Great allowances have been made for Mr Brahe leaving the depot at Cooper's Creek, because a responsibility far beyond his expectations devolved upon him. Your Committee are of opinion that similar allowances, though perhaps in a lesser degree, might have been extended to Mr Wright, because, in accepting the command to convey the remainder of the party from Menindie to Cooper's Creek, without any surveying knowledge to guide him, he was justified in expecting either that no great deviation would be made from a direct route between those places that such deviation would be sufficiently indicated in some conspicuous manner. Had Mr Wright on his arrival at Bulloo on the 4th April, exactly known his position and the distance from Cooper’s Creek, there is no doubt that at all hazards he would have conveyed his party there. On the 3rd April, in his journal, he expresses his anxiety and his determination to move forward, because he feared Mr Burke's stores required replenishment and that any party left at Cooper's Creek would be anxiously expecting his arrival. At this date the sick (Becker, Stone, and Purcell) were not capable of being moved forward to Cooper’s Creek, a distance of eighty miles; and even had they been unequal to the journey, there was nothing to prevent Mr Wright, who is admitted to be an experienced bushman, if he had known the direction in which Cooper's Creek lay, pushing on there by himself and communicating with the depot party.
Reassured by the proximity of Mr Wright’s party at Bulloo, with medical aid and an ample supply of stores and equipments, your commits cannot doubt that Brahe would have gladly held out for a longer period at the depot.
Your Committee are not conscious of having justly laid themselves open to censure for omitting to urge Mr Wright's departure from the Darling, sensible though they are of the error he committed in lingering there so long.
Mr Wright returned to Menindie from Torowoto on the 5th November, and Burke's despatch did not reach the committee until the 3rd December. They were impressed with the belief that Mr Wright, in following out his instructions, would leave Menindie as soon as he possibly could; this despatch, therefore, appeared to the committee to require no action on their part. Mr Wright had not communicated with them, and his omitting to do so was conclusive evidence to their minds that he wished for nothing, and required nothing from them, believing, from the tenor of the despatch, that Mr Wright had left Menindie for Cooper's Creek before the despatch itself reached Melbourne it was clearly unnecessary, in their opinion, to open any correspondence with that gentleman.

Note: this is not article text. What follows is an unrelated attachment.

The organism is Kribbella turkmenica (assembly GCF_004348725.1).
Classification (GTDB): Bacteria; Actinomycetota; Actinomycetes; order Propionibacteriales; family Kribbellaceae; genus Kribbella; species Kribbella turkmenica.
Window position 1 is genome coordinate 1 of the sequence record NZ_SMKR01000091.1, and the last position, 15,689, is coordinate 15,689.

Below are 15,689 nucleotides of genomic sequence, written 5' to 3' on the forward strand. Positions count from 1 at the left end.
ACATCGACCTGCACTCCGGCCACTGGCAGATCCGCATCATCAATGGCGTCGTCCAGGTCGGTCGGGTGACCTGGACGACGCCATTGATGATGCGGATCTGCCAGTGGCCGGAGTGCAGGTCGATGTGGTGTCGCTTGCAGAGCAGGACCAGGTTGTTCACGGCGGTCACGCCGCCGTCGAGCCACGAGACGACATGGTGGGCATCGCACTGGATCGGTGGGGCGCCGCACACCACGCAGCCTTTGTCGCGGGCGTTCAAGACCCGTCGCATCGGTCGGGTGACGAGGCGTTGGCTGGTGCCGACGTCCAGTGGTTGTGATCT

The Committee were in receipt, up to the 10th of December, of letters from Dr Becker and Dr Beckler of various dates, the latest being the 28th November, and although they thus became aware, on the 10th of December, that Mr Wright had not left the Darling up to the 28th of November, one fortnight later than was expected, they could not by any legitimate reasoning arrive at the conclusion that, because he had not left on the 28th of November, he would continue at Menindie until the 21st December, the earliest time at which a special messenger could have reached from Melbourne.
Your Committee entrusted the fullest authority to the leader; he appointed Mr Wright; personally gave that officer definite instructions.; and in his despatch to the committee stated that if Mr Wright was allowed to follow them out, he felt confident that the result would prove satisfactory. So far from imagining that Mr Wright, at a postal distance of 570 miles from Melbourne, required pressure to carry out instructions received from the leader himself, your Committee were under the impression that the less they interfered with such instructions the better, the more especially as these instructions, though referred to in the despatch, were not forwarded to, or seen by your committee. And they are confident that any other persons, not judging a post facto, but placed in a like position, would have arrived at a like conclusion.
They will ever recur with painful memory to the saddening incidents which surrounded the death scenes of Burke and Wills; and, worst of all, to the imputation that these brave explorers sank under the mortifying conviction that your Committee had faithlessly withdrawn from them that succour and support upon which, in the hour of their need and in the moment of victory, they had confidently relied; but, conscious that they have acted throughout with calm deliberation, and with the most anxious desire to secure the safety its well as the success of the Victoria Expedition, your Committee cannot admit that the disasters of that expedition are to be traced to any oversight on their part.
Pending the investigation of the Royal Commission, your Committee abstained from presenting at the usual period of the session the report they have now the honour to submit.
William F Stawell, Chairman.
10 April 1862.